Greek mythology holds that the arrows of plague Apollo shot down upon the Greeks led to great death and suffering. The plague that has brought death and pain over this past year was not brought by an angry god, but an infinitesimal virus that has wreaked global havoc and exposed the best and worst of human behavior. 

We spend an informative and insightful hour with Nicholas Christakis. 

Janus Films

André Gregory has directed and acted in the theater for more than 50 years. He has appeared in a number of movies, including Martin Scorsese's The Last Temptation of Christ, Woody Allen's Celebrity, Brian De Palma's The Bonfire of the Vanities, Peter Weir's The Mosquito Coast, and many more. He has starred in three movies about the theater with the playwright, actor, and comedian Wallace Shawn: A Master Builder, Vanya on 42nd Street, and the iconic My Dinner with Andre.

Gregory's memoir is This Is Not My Memoir. He joins us for the hour.

Denali National Park and Preserve / Creative Commons

We're not the same people today that we were before covid upended our lives last spring. We found ways to survive a deadly and invisible virus, even as it threatened our survival. We learned to work from home, sew masks, Zoom, and create new words to describe our unique situation. And scientists developed vaccines so we could adapt faster than the virus could mutate.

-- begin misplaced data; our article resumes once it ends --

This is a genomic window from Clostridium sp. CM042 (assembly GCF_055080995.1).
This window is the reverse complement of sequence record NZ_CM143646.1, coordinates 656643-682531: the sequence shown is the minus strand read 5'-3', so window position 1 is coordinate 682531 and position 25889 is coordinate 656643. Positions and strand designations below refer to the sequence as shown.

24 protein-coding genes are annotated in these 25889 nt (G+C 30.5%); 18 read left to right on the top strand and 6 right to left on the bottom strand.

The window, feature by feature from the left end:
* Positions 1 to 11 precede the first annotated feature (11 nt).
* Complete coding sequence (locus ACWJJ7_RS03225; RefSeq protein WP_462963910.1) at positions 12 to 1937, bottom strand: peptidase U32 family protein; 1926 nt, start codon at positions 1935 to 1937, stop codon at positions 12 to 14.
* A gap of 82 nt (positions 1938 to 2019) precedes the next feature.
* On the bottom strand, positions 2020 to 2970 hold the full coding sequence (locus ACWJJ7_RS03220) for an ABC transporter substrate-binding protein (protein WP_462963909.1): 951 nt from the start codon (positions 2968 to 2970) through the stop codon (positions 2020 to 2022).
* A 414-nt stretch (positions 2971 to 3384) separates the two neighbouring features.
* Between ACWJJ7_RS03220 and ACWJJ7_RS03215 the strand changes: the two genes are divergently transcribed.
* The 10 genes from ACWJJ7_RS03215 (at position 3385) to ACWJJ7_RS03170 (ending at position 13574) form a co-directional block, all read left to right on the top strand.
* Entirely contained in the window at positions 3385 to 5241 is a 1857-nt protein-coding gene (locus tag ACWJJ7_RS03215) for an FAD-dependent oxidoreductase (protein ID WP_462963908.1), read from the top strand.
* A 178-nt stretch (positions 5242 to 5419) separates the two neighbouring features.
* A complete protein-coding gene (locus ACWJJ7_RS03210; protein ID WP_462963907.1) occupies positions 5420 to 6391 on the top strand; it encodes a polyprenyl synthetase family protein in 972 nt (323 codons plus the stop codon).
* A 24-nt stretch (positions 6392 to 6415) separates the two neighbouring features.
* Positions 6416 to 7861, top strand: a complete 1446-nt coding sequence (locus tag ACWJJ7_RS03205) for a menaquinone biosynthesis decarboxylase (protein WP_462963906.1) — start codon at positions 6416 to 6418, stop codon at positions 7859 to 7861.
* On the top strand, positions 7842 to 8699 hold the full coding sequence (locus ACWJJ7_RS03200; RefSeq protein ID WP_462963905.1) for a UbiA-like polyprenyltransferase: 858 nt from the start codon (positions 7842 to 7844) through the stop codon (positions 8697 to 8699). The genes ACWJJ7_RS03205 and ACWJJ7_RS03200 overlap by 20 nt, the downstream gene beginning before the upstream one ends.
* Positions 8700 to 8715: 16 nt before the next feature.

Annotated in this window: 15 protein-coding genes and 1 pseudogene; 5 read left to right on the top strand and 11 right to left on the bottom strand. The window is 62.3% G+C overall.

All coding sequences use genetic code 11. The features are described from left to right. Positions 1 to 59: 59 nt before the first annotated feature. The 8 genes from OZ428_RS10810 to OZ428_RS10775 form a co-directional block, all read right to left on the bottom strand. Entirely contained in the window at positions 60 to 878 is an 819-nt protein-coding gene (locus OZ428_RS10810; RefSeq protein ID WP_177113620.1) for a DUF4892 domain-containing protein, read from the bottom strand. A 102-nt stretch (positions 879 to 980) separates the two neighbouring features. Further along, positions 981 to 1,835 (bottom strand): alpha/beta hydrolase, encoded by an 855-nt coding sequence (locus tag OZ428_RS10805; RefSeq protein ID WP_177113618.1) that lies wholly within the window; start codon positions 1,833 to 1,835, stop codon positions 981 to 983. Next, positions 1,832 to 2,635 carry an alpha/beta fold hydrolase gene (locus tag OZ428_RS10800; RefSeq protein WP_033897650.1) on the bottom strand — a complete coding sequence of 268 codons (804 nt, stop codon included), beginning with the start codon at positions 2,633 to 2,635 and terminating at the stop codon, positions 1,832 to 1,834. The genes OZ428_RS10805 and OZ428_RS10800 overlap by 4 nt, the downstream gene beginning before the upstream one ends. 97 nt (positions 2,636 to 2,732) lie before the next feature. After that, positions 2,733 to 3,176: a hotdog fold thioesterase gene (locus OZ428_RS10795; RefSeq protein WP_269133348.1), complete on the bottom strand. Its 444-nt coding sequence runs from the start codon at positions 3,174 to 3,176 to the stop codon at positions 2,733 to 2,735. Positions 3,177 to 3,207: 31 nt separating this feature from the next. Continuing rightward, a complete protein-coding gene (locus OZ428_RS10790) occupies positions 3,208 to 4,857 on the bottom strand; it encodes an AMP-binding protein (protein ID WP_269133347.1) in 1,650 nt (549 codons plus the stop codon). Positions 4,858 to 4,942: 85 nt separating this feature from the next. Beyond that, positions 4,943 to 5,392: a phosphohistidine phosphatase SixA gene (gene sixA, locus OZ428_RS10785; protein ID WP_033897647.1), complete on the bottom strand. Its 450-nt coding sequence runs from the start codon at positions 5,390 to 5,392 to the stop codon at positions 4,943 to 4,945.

Now, we're realizing that we don't want to leave behind all of our new "normal" as we prepare to return to the routines of our pre-pandemic "normal."

We talk about that and play some of your essays. 

Sharon Mollerus / flickr creative commons

Hartford native Sol LeWitt was one of the giants of conceptualist and minimalist art.

As an artist, he abandoned the long histories of painting and drawing and sculpture in favor of his Wall Drawings and Structures.

And as an art figure, he abandoned the conventions of celebrity and resisted ever even having his picture taken.

This hour, a look at Connecticut's own Sol LeWitt.

Bernardo Wolff / Creative Commons

Americans like to believe we live in a meritocracy but the odds are stacked in favor of the already lucky and fortunate. We congratulate the "winners" and humiliate the "losers," who are told to better themselves or carry the burden of their failure. 

The 2016 election of Donald Trump was decades in the making.  Like other populist leaders around the world, Trump gave voice to the resentment directed toward “elites” who devalue the hard work and dignity of workers without college degrees.